Taking Stock on Bone Broth

  • Bone broth is a good source of glutamine, the amino acid that is most required in maintaining a healthy GI lining.
  • The gelatin found in bone broth is a hydrophilic colloid that attracts and holds liquids, including digestive juices, which will support proper digestion. This helps heal and seal the gut, promoting a healthier GI tract.
  • It contains potassium and glycine, which support both cellular and liver detoxification.
  • It’s rich in other minerals as well, such as calcium, magnesium, phosphorus, and trace minerals.
  • Amino acids found in bone broth help build and repair muscle tissue, support bone mineral density, boost nutrient absorption, and help maintain connective tissue.
  • Chondroitin, sulfates, glucosamine, and other compounds extracted from the boiled down cartilage support healthy joints.
  • It can reduce inflammation in the respiratory system, improve digestion, and boost your immune system. This can help to heal conditions including asthma, arthritis, allergies and autoimmunity.
  • And that’s not all—bone broth can improve the health and appearance of your skin, nails, and hair!

Ready to Join the Broth-erhood?

Starting with hormone-free, organic, grass-fed bones and ingredients is crucial since you’re simmering everything down to its most concentrated form.
Put the bones in a pot or slow-cooker, add desired vegetables and seasonings and cover with water. Adding 1-2 tbsp of apple cider vinegar helps to leach more nutrients from the bones. Put the heat on low, and come back 6-48 hours later for your broth. Strain out the solids and when cool enough, store in a glass jar in the fridge for up to 5 days, or freeze for later use.
Because plastic can leach chemicals into your broth, we recommend freezing in glass. Here are a few tips for freezing without breakage:
  • Choose a jar without shoulders (think wide mouth canning jar) or another type of glass container that does not narrow toward the top, creating an area that won’t accommodate the broth as it freezes and expands.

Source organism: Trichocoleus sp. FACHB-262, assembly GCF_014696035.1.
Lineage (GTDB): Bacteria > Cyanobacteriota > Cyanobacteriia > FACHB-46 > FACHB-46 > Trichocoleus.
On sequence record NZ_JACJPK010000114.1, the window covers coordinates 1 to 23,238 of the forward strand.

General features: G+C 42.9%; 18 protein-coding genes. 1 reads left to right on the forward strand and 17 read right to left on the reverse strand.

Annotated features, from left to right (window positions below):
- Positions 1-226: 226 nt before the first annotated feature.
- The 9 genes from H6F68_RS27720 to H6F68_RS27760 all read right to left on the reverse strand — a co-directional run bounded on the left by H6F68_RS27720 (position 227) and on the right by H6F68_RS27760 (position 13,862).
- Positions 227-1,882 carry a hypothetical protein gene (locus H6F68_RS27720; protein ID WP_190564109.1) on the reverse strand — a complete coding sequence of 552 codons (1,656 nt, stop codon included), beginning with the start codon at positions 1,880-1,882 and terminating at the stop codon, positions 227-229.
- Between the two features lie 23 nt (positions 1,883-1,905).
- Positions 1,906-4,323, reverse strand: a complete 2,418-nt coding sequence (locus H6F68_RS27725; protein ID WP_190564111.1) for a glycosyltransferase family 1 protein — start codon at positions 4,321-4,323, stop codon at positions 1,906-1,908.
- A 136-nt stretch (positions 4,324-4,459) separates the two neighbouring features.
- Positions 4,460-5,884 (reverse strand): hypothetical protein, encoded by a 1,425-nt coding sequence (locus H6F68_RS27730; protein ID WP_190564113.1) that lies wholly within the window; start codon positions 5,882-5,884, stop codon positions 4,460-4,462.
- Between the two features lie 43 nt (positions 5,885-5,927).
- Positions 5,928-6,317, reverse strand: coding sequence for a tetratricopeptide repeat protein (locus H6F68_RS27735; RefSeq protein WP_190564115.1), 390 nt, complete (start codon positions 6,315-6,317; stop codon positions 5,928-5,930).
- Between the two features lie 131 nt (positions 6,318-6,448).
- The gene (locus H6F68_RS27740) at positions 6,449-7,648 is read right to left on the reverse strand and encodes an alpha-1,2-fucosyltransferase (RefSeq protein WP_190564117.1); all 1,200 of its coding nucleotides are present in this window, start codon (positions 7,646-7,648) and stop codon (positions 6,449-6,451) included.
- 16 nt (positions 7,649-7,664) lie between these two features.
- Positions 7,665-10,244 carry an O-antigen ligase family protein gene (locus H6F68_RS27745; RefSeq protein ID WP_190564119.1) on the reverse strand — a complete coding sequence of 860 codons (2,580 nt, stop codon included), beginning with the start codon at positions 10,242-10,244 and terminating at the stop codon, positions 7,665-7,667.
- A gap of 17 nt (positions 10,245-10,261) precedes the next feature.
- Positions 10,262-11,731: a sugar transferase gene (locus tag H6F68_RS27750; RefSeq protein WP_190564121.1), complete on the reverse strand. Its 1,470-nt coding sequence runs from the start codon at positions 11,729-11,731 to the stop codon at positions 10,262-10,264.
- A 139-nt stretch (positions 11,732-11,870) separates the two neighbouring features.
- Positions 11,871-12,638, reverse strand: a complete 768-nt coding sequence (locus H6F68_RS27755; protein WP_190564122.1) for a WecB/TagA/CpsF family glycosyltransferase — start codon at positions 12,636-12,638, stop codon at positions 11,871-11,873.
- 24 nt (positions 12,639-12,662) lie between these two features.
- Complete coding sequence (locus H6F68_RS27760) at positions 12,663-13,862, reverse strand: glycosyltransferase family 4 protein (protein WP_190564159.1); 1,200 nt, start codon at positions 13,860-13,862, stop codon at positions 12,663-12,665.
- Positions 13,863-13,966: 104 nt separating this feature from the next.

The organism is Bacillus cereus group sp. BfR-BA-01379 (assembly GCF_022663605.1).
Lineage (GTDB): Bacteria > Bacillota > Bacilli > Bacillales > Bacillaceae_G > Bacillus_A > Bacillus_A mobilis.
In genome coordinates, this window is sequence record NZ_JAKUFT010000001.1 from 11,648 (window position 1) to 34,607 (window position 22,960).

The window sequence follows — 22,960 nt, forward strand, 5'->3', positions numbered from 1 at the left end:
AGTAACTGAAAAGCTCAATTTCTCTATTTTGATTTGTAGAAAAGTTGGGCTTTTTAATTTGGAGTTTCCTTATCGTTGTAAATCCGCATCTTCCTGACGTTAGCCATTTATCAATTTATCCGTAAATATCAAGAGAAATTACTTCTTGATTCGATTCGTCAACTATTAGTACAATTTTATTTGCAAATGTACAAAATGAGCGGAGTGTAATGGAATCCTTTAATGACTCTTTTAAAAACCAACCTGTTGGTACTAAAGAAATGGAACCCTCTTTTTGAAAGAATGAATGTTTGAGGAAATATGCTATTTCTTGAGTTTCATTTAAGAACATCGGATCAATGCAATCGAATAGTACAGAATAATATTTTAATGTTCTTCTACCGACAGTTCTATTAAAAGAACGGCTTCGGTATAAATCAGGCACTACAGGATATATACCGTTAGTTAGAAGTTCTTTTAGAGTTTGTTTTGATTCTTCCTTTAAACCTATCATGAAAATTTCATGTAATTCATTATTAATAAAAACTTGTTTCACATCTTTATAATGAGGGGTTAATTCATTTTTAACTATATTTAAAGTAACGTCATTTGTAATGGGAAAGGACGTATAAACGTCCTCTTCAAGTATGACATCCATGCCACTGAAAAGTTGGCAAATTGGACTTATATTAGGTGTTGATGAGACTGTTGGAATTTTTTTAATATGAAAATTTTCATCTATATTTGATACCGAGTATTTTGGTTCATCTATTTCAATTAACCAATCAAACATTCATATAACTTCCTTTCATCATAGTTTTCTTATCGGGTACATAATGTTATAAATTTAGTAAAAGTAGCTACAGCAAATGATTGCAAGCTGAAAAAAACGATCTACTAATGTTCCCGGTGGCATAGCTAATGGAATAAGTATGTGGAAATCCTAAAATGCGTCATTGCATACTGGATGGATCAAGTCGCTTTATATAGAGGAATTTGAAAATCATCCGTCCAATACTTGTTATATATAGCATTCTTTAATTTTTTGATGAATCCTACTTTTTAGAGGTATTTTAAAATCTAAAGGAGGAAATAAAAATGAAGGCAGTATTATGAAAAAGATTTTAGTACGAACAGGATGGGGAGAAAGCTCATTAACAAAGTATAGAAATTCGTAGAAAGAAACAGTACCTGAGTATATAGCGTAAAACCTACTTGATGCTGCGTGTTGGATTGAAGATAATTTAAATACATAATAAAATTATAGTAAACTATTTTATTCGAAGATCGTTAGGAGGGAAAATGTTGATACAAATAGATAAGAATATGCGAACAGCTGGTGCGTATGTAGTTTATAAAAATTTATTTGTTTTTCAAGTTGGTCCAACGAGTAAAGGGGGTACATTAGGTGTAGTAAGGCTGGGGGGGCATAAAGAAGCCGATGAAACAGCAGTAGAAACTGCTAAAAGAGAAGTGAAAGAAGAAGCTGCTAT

• Leave 1-2 inches of head space at the top to allow for expansion.
  • Loosely tighten the lid. You can tighten more firmly once broth has frozen solid, approximately 24 hours later.
  • Be sure containers or jars are not touching each other while freezing. Once frozen, they can be “scooched” closer together to conserve space in your freezer.

No Time to Bother with Broth?

Making your own bone broth at home can be time-consuming. That’s why we love Ancient Nutrition bone broth protein powders. They’re GMO-free and Paleo-friendly and can be purchased in single serving sizes or tubs. Bone broth protein is very versatile and has a smooth texture.
Here are the flavors we carry with some tips and ideas for use:
Chocolate (hot chocolate, dessert recipes, smoothies)
Vanilla (smoothies, dessert recipes)
Pure (soups, or as an instant hot broth drink)
Cafe Mocha (healthy latte)
Sweet Greens (soups, smoothies)
Peanut Butter (smoothies, shakes, dessert recipes)
Savory Herb (soups, cup of broth)
Pop in this week to try our hot chocolate made with chocolate bone broth and almond milk!

Bone Broth Beware

Those with histamine intolerance may notice an increase in symptoms shortly after consumption (using fresh bones that are minimally simmered and quickly frozen may remedy this issue). Another potential issue, though fairly uncommon, is an increase in agitation or wakefulness after consuming anything that is rich in glutamine. This is a result of the conversion of glutamine to glutamate, an excitatory amino acid. Most of us then convert glutamate to GABA, an amino acid that is often referred to as nature’s valium, but this conversion requires vitamin B6 and sufficient GAD enzymes that are genetically slower in some.

Patty Shipley, Naturopath, RN, Herbalist

5 thoughts on “Taking Stock on Bone Broth

  1. Suzi West says:

    Hi LoL,
    Wondering if you have a point of view about bone broth derived from chicken versus beef? When you make “grandmas” chicken soup, boiling the carcas & skin and meat w salt & vegetable (I don’t use grains or noodles) is it the same nutritional benefits as buying beef bones & making broth?
    I think the powdered brand uses a combination ? Or chicken?
    Great post. Looking to read more about GI & healthy choices to heal.

  2. Mary says:

    I was recently diagnosed with hypermobility disorder. I also have a diagnosis of cervical dystonia. I live in daily chronic pain. Do you think bone broth could be beneficial. I also have been in the last year having terrible bouts of diarrhea. It will last for 4-8 weeks. My internist has been unable to help and doesn’t as of yet want to put a label of IBS.

  3. Leaves of Life says:

    Hi Mary
    I don’t think bone broth will be enough on its own to make a significant difference, particularly with the severe GI symptoms you’re experiencing, though it certainly can’t hurt. If you would like, we could send out a stool test kit and schedule an appointment to review it once the results are back. This can be done remotely if you’re not close to our office. We’ve also had great success using CBD oil for chronic pain. You can read about it here:
    There are two articles, but this one links to the later article.

    I hope this is helpful! -Patty

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